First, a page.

The center is already providing developmental testing and screening tools that can identify children who might have autism spectrum disorders, developmental delays, pragmatic communication disorder, attention deficit hyperactivity disorder and other related conditions.
But the plan is to round out the current physician and nursing staff with a feeding specialist, a speech language pathologist, a psychologist, an occupational therapist and social workers.
Sharon McLawhorn, right, and son Christian work together on a train set as part of Christian’s activities at the center for patients with Autism Spectrum Disorder. McLawhorn said the Family Autism Center staff helped her see Christian’s diagnosis as an opportunity rather than a “life sentence.”
“Our goal is to recognize the unique strengths in each of these individuals and help them develop the particular skills and strategies they’ll need to master life’s challenges,” Reichel said. “Many children like Christian are making substantial progress.”
To further that goal, the center hopes to serve as a navigational beacon and informational clearinghouse for the many resources available in the region for people with ASD.
Valuable resources, community supports, advocacy groups and opportunities are already in place here, Reichel said, but they need to be linked and coordinated. “We don’t have to reinvent these things; we just have to help families navigate them,” he said. “We want families to be grounded in the services that are here so they’ll be grounded in reality.”
Organizers envision the center as an interdisciplinary training site, as well as a clinical research site, down the road. And there are plans to support the needs of the adult autism community, too.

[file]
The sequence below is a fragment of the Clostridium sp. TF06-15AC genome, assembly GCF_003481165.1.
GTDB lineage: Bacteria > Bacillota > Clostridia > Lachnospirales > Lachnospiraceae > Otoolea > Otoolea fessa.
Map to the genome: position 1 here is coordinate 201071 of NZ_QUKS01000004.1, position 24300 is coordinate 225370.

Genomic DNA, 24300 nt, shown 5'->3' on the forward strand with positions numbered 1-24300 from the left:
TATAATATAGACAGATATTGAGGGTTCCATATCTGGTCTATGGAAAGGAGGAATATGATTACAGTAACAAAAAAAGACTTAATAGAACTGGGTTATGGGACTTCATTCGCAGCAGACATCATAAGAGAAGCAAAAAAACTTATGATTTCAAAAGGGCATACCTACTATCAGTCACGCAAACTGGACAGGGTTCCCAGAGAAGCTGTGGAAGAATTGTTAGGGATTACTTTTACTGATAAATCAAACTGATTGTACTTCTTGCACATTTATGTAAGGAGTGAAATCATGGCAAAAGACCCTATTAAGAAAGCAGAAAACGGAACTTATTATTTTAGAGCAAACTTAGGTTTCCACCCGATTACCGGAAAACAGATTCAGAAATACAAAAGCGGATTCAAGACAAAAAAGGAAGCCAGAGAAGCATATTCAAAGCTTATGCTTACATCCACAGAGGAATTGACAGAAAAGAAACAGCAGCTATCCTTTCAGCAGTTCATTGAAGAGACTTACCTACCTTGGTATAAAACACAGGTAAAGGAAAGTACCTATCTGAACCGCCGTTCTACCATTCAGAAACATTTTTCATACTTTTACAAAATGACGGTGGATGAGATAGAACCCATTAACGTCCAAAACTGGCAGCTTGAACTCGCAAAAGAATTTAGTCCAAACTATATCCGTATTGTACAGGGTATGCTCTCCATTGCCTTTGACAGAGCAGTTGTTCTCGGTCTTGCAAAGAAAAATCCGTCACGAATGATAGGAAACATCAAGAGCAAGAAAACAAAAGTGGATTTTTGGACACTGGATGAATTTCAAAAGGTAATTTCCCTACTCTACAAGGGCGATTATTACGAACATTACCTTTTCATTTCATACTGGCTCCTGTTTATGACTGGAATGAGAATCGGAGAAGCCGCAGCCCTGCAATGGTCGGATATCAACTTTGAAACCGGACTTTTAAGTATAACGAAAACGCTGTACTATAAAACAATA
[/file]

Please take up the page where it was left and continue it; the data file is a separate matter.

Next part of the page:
“Our center is unique because we’re laying the groundwork to serve individuals with autism across the entire lifespan,” Samuels said. “ASD is typically diagnosed in children, but it’s a lifelong disorder. It doesn’t go away when a person reaches adulthood.”
Sharon McLawhorn said she was initially devastated by Christian’s diagnosis. “I first came to Dr. Reichel crying,” she said, “but he helped me understand it wasn’t a life sentence to isolation or to lack of success – it was an opportunity, instead.”
Christian is slated to begin kindergarten this fall – right on schedule and fully integrated in a regular classroom.
Although success will be defined differently in different cases, McLawhorn is confident that families who take advantage of the Family Autism Center’s resources will experience some measure of success as a result.
“This place is a safe haven for the kids and their families,” she said. “It’s where parents can learn from other parents and staff. Where they can get the knowledge and tools to help their child and to advocate for their child. Where they can get support and hope.
“This center is so important,” she said. “I’m so glad it’s finally here.”
The ECU Physicians Family Autism Center is located at 108-B West Fire Tower Road in Winterville. For more information visit www.ecu.edu/cs-dhs/ecuphysicians/locationinfo.cfm?ID=55.
Christian uses puppets to demonstrate his improved communication skills. Activities at the autism center have helped Christian transition from being almost entirely nonverbal to being an outgoing conversationalist.